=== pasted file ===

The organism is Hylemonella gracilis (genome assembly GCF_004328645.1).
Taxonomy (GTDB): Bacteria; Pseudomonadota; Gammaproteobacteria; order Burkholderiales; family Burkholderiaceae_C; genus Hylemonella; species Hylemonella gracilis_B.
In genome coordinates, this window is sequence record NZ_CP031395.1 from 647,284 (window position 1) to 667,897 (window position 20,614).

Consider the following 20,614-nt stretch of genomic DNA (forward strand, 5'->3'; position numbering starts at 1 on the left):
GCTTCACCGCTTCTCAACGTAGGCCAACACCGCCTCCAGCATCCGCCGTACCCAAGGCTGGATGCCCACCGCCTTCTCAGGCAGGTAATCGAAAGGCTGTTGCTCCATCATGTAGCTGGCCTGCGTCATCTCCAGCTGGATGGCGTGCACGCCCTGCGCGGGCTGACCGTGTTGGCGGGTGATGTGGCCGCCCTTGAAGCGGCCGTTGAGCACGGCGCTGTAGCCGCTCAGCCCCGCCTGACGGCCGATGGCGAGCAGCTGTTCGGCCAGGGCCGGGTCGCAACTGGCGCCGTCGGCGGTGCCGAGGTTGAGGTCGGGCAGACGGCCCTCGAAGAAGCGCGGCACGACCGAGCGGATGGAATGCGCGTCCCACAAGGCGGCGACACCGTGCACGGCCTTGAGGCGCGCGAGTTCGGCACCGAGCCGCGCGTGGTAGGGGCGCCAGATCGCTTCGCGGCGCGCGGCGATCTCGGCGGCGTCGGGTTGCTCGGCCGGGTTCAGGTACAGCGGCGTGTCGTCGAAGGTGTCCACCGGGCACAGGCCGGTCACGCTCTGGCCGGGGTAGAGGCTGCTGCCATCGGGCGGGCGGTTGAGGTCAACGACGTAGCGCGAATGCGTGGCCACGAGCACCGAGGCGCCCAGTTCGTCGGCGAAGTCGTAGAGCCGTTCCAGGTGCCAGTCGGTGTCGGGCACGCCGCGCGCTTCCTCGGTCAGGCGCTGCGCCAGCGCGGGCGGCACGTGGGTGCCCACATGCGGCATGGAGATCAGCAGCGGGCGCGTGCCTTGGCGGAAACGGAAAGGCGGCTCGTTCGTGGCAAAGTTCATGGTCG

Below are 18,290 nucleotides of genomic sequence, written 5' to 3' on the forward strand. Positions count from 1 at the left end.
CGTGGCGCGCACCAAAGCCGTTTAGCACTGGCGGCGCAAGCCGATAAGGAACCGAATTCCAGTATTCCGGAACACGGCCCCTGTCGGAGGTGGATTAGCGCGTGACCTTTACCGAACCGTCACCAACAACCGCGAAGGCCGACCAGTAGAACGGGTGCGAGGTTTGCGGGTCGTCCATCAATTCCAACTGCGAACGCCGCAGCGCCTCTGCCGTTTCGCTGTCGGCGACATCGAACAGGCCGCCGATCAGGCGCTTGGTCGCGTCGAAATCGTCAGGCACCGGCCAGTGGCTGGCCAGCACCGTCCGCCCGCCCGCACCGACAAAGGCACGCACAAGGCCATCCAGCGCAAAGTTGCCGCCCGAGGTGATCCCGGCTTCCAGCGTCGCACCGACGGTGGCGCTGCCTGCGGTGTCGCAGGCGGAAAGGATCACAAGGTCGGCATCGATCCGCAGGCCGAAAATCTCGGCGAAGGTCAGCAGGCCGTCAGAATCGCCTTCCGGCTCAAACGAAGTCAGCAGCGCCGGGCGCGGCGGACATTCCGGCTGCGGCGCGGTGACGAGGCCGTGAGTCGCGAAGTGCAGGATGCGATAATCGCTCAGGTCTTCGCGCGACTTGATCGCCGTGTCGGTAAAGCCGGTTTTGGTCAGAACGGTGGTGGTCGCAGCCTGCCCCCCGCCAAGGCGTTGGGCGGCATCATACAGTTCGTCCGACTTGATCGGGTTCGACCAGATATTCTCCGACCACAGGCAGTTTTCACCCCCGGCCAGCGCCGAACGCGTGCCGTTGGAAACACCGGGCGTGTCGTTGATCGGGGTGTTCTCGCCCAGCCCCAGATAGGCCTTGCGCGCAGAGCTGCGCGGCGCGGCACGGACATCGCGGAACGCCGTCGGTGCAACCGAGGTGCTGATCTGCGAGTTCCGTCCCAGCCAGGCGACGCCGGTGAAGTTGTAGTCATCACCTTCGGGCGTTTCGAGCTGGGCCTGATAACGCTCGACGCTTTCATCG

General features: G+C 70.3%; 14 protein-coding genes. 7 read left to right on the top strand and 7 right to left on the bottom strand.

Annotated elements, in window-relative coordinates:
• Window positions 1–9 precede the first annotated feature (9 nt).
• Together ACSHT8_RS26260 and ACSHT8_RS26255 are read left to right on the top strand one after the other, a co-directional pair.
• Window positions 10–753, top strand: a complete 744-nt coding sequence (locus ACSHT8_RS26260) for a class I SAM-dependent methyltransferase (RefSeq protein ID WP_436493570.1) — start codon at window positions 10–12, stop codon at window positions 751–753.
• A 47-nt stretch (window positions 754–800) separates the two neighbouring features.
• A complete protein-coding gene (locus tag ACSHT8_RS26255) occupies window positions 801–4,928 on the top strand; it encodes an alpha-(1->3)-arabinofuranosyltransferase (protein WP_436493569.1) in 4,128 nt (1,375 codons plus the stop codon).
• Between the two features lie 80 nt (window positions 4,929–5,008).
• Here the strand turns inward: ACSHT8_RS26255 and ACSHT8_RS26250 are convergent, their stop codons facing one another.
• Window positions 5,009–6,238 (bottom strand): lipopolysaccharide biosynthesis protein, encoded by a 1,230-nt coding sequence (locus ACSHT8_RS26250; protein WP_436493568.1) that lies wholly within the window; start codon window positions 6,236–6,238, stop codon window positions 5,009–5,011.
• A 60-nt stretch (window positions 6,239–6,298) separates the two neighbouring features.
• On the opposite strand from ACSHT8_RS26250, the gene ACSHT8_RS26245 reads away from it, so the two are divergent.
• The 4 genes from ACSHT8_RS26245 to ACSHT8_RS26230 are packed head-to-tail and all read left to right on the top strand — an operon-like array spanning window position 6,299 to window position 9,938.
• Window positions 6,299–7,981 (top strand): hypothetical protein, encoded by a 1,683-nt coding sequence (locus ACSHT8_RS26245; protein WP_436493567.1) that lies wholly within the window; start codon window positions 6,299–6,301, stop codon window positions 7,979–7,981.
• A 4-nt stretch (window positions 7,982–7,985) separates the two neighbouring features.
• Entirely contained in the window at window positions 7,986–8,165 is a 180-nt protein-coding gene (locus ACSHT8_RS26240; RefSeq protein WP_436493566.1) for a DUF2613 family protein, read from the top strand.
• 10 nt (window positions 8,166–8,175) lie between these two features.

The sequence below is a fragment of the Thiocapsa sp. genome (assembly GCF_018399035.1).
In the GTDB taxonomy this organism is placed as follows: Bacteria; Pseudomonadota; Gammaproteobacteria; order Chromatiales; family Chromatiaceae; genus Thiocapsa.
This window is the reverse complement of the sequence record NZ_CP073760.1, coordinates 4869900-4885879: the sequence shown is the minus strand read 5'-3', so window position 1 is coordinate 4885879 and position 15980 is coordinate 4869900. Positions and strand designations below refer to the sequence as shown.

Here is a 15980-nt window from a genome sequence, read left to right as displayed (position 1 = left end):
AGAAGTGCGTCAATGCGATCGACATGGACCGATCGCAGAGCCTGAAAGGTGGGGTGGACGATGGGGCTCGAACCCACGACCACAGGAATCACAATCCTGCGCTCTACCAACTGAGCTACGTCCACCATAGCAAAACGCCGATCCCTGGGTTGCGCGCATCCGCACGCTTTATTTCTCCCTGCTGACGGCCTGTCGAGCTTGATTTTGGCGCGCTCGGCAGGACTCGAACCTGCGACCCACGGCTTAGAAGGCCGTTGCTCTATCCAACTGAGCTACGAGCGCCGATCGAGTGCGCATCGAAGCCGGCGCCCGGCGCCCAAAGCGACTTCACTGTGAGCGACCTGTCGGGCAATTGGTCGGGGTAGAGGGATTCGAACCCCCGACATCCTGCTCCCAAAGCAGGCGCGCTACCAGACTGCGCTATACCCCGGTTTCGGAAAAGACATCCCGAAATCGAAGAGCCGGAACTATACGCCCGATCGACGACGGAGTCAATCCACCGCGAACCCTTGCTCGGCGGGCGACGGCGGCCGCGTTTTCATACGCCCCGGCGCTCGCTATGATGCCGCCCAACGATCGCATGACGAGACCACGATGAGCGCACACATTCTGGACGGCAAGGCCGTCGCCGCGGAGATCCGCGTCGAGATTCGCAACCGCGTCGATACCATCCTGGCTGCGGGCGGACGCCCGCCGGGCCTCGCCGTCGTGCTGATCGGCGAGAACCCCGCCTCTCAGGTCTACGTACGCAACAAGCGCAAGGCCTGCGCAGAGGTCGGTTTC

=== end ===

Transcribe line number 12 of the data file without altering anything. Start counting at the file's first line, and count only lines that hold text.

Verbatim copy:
• Window positions 10–753, top strand: a complete 744-nt coding sequence (locus ACSHT8_RS26260) for a class I SAM-dependent methyltransferase (RefSeq protein ID WP_436493570.1) — start codon at window positions 10–12, stop codon at window positions 751–753.